Using Voice Interfaces to Make Products More Inclusive

Executive Summary

Whether you’re creating services, physical products, or software, making products accessible to, and usable by, as many people as possible is essential. Voice user interfaces (VUIs) are a terrific tool for accomplishing this goal. An estimated 62 million people in the U.S. have motor or mobility impairments. VUIs are now available on hundreds of millions of devices, and are already being used to assist people with managing communication such as emails and texting, and controlling home devices. It’s not just about physical impairments, however. For people with dementia, voice assistants are a non-judgmental way to help with medication reminders, as well as with answering the same questions over and over without having to ask their caregiver. The benefits of voice technology and inclusive designs, however, make sense for everyone. Many of us experience temporary impairments. For example, someone carrying groceries (or a baby), who is temporarily unable to use their hands, or whose speech is impaired during a heavy cold or flu, can be aided by voice-enabled AI. Even something as simple as forgetting your reading glasses can mean you can’t read your phone; being able to use voice in these cases can really make a difference. Voice technology truly can help all of us.

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Whether you’re creating services, physical products, or software, inclusive design is essential. Inclusive design means making products accessible to, and usable by, as many people as possible. Voice user interfaces (VUIs) are a terrific tool for accomplishing this goal.

VUIs have been mainstream for more than 20 years, beginning with the first IVR (Interactive Voice Response) automated phone systems. Originally, this technology was designed to help companies save money, as human agents are more costly than automated systems. Its development was more about the bottom line than altruism.

We are now in what I call the “second era” of voice user interfaces, thanks to the advent of the smart speaker in 2014. VUIs are now used in many more places than just automated phone systems, and include voice assistants such as Google Assistant, Amazon Echo, Bixby, Cortana, Siri, etc. Today’s VUIs use a variety of AI-powered techniques, such as improved speech recognition and natural language processing. At first, smart speakers offered only basic functionality, such as setting timers and playing music. In the years since, they’ve expanded to encompass more complex interactions such as turning on household devices, assisting with cooking, and providing entertainment.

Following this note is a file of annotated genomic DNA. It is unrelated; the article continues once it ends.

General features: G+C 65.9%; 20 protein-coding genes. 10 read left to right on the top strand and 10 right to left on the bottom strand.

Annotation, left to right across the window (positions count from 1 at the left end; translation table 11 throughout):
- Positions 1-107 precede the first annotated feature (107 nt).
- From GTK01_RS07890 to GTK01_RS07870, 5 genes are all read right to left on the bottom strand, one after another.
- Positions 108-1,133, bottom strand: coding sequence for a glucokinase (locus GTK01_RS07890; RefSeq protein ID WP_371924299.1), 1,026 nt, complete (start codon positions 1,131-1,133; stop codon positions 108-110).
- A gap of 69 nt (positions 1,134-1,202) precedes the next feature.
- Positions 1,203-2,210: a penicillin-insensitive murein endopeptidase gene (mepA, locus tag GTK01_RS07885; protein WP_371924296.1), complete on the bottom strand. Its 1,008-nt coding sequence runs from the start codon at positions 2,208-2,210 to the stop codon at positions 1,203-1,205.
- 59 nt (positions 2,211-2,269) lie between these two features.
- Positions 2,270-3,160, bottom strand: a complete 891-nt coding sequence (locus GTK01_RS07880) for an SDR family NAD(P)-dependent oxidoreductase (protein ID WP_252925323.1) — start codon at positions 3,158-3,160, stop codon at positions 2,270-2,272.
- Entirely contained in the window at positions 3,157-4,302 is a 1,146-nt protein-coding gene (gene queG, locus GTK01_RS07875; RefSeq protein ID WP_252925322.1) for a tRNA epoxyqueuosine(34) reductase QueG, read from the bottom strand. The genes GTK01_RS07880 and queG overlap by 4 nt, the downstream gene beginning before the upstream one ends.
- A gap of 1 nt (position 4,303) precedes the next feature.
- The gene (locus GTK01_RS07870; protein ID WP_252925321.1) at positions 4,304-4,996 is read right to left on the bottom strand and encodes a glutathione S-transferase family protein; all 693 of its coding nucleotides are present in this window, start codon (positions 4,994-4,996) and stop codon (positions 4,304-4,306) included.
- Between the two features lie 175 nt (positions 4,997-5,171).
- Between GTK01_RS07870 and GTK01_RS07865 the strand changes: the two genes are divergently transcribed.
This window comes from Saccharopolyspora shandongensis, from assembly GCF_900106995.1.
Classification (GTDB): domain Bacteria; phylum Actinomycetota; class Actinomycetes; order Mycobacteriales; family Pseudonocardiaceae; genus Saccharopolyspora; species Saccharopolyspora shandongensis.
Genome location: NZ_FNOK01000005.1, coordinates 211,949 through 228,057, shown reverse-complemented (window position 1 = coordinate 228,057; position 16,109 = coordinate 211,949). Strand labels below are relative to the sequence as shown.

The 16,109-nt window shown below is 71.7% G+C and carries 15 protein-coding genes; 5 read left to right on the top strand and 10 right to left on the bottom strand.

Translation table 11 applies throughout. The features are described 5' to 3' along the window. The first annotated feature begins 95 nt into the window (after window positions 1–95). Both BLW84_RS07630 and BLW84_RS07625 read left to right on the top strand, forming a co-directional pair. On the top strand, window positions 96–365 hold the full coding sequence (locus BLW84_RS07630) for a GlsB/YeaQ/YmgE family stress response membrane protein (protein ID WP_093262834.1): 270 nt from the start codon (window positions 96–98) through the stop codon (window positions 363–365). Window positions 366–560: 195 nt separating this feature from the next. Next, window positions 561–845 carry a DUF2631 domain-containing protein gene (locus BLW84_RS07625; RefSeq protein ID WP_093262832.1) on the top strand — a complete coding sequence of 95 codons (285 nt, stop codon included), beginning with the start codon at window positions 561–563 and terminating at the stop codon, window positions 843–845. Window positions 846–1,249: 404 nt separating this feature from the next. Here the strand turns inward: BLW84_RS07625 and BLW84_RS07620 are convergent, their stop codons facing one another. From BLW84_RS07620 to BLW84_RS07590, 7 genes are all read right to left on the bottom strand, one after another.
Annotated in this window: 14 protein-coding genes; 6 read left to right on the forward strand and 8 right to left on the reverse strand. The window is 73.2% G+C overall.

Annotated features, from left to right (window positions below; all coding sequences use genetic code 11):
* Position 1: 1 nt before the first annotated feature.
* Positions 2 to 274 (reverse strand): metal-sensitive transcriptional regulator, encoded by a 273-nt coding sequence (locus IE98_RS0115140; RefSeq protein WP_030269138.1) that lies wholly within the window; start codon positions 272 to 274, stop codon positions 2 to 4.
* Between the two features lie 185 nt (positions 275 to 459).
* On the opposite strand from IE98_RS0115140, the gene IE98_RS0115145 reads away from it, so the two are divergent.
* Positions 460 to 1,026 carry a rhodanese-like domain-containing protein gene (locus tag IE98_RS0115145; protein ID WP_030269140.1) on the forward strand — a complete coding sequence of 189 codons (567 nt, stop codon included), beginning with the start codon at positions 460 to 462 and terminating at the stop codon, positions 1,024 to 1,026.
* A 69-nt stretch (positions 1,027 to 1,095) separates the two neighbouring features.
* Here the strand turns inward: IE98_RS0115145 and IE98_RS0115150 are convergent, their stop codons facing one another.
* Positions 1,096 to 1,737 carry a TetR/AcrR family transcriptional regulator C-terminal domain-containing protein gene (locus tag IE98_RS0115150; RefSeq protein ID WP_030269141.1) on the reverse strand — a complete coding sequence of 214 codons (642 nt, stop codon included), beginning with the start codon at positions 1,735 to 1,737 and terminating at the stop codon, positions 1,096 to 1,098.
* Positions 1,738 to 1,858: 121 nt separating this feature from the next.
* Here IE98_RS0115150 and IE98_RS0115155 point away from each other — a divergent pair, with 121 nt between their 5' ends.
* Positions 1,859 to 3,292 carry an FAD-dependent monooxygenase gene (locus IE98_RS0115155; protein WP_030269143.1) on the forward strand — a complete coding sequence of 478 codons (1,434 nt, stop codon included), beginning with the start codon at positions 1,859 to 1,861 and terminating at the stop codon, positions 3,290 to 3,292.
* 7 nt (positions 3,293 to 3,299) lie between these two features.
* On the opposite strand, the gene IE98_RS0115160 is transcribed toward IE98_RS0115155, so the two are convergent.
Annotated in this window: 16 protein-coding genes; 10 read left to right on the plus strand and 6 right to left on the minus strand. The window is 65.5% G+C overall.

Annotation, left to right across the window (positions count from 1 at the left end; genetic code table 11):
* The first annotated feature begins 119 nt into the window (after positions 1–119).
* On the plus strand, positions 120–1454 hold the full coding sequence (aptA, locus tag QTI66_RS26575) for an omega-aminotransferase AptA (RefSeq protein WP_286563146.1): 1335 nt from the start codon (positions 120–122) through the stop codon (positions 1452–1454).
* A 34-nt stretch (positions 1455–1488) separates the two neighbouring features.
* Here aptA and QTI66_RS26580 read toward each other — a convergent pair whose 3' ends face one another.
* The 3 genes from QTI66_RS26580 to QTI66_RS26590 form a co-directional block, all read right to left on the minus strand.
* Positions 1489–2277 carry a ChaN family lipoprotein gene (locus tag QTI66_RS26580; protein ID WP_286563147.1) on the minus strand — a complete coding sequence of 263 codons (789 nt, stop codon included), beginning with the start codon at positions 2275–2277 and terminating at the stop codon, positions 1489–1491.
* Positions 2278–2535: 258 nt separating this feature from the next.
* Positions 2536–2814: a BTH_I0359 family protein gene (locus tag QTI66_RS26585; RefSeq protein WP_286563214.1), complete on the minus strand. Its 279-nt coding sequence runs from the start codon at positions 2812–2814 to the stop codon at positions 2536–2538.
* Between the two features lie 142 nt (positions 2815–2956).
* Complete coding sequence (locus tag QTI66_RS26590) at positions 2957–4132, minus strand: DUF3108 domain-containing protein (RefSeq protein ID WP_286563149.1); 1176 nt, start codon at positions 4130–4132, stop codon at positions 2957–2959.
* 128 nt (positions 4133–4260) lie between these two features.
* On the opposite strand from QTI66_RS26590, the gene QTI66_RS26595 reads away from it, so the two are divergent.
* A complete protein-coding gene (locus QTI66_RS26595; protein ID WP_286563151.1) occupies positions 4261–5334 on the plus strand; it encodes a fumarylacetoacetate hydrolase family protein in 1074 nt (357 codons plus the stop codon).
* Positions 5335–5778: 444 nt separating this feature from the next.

Although these types of devices provide convenience to the average user by enabling a more frictionless and natural experience, the future of VUIs includes a much bigger stage: empowering the people who need it the most.

An estimated 62 million people in the U.S. have motor or mobility impairments. VUIs are now available on hundreds of millions of devices, including smart speakers, headphones, and watches, and are already being used to assist people with managing communication such as emails and texting, and controlling home devices. They are even helping people with muscular dystrophy use their voice to adjust their bed throughout the night to avoid bed sores.

Insight Center

For the 285 million people in the world who are visually impaired, VUIs can bring independence and dignity, as well. Using their voice can make it easier for visually impaired people to find their smartphone when it’s lost, to listen to music without having to keep trying various CDs in the stereo, and to find out how much time is left on a timer. As technologists, we often think about the big things (helping people get dressed, get fed, move around, etc.) but often forget about the little things many of us take for granted, such as channel surfing. VUIs can assist with the sorts of tasks that make people feel more engaged in their lives.